I have a buddy who has welded a mile for every inch I've welded. His most-used table is a little triangle of steel plate with a piece of scrap welded to the back that he uses to catch the thing in a vise. He laughs at it and about it, but he keeps on using the thing.

                  It isn't the table, it's what you make on it. In the end, it's your skill that counts. All the welding machines will come and go but what will give you the best feeling is the skills you gain.

                  metalmagpie

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                  • #10
                    I took the easy way out.

                    http://store.cyberweld.com/webehabe300.html

                    Fully adjustable, moves easily, and folds flat.
                    Even comes with FREE tools!

                    Comment


                    • #11
                      Joe:..

                      Yes.. that is a very handy welding table.. also a great metal fabricators table.. My sand bag fits on top, I put 2x2 sockets on both ends.. thou mine is 1" slab the same size on top.

                      Very cool.

                      When you have several tables the same height, you can "spread" things like trailers, chassis and other fabrication projects on several of them.

                      Edit, found a picture of mine.. under that dogs ass..

                      That english wheel in "fabrication" is just in a 2x2 socket.
                      Last edited by Dawai; 07-31-2011, 09:31 AM.
                      Excuse me, I farted.

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                      • #12
                        Nice job,I figure a man that welds very much at all needs atleast four tables.One big monster 5x10',one 3x6',one like yours all the same height so they can be used together.

                        The fourth would be a tiny one to pop in the bench vise for quick jobs.Mine is 12x18x1/2" with a simple tang of 2x2" box tubing for a clamp projection on the bottom.It's good for 50% of the ten minute jobs that walk in around here.
                        I just need one more tool,just one!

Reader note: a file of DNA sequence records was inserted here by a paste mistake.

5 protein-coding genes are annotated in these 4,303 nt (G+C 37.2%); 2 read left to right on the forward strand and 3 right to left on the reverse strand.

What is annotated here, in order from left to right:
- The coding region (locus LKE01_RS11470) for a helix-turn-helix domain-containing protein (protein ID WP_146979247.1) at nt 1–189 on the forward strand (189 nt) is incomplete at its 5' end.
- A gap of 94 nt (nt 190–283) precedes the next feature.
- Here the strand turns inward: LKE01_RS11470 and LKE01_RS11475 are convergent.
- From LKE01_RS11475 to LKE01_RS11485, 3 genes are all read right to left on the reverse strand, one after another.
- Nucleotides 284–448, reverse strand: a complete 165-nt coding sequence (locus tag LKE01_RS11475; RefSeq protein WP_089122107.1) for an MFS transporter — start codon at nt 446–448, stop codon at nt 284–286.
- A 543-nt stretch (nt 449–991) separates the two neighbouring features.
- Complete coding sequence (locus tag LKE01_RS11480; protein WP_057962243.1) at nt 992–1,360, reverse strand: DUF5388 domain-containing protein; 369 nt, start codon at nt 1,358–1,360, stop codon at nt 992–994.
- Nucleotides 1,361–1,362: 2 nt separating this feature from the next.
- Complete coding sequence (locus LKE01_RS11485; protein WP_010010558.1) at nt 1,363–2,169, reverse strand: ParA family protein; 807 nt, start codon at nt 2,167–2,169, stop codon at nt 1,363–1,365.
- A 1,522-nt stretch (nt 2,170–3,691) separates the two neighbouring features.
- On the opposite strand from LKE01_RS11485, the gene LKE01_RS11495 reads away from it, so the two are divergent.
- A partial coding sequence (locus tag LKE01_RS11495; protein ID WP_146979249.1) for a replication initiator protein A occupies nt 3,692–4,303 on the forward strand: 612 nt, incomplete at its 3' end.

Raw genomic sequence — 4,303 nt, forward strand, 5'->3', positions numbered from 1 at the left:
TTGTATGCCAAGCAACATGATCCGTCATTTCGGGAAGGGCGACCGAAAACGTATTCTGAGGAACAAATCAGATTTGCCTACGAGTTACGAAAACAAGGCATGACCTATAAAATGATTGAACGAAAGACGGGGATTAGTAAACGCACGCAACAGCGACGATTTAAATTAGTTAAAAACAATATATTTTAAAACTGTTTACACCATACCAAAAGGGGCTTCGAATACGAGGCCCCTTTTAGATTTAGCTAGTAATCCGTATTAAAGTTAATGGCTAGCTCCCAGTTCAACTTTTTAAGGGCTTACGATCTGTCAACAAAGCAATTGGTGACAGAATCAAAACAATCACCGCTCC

Comment


                        • #13
                          Originally posted by Highpower
                          I took the easy way out.

                          http://store.cyberweld.com/webehabe300.html

                          Fully adjustable, moves easily, and folds flat.
                          Even comes with FREE tools!
                          HighPower,
                          How do you like that table? I don't do a lot of welding, but when I need to weld something, I find myself trying to find a good surface to use. Any shortfalls?
                          Eric
                          Eric Sanders in Brighton, Michigan
                          www.scope-werks.com
                          www.compufoil.com

                          Comment


                          • #14
                            Originally posted by AiR_GuNNeR
                            HighPower,
                            How do you like that table? I don't do a lot of welding, but when I need to weld something, I find myself trying to find a good surface to use. Any shortfalls?
                            I looked at that table at the new Northern Tool in Austin, and although it's nicely made, and a good deal, I felt the top was pretty thin.

                            I ended up getting a 1/4" plate and mounting studs on the bottom to fit my ShopMate/Workmate folding table (which the bottom of that portable welding table was copied from).
                            "Twenty years from now you will be more disappointed by the things that you didn't do than by the ones you did."

                            Comment


                            • #15
                              The optimum phrase in my initial post would be "Materials I was able to scrounge up"

                              Sure I would have preferred a 24" x 48" table but with the weight of 3/4" plate that wouldn't be too portable unless you used heavy duty castors on all 4 legs. Again I'm not saying my simple design was the optimum - just what I was able to scrounge up and what was laying around the shop

                              I don't know if any of you have witnessed what full size 4' x 8' x 1" welding tables go for at auction but I was pretty surprised. Last one I saw I walked away when the bidding was over $500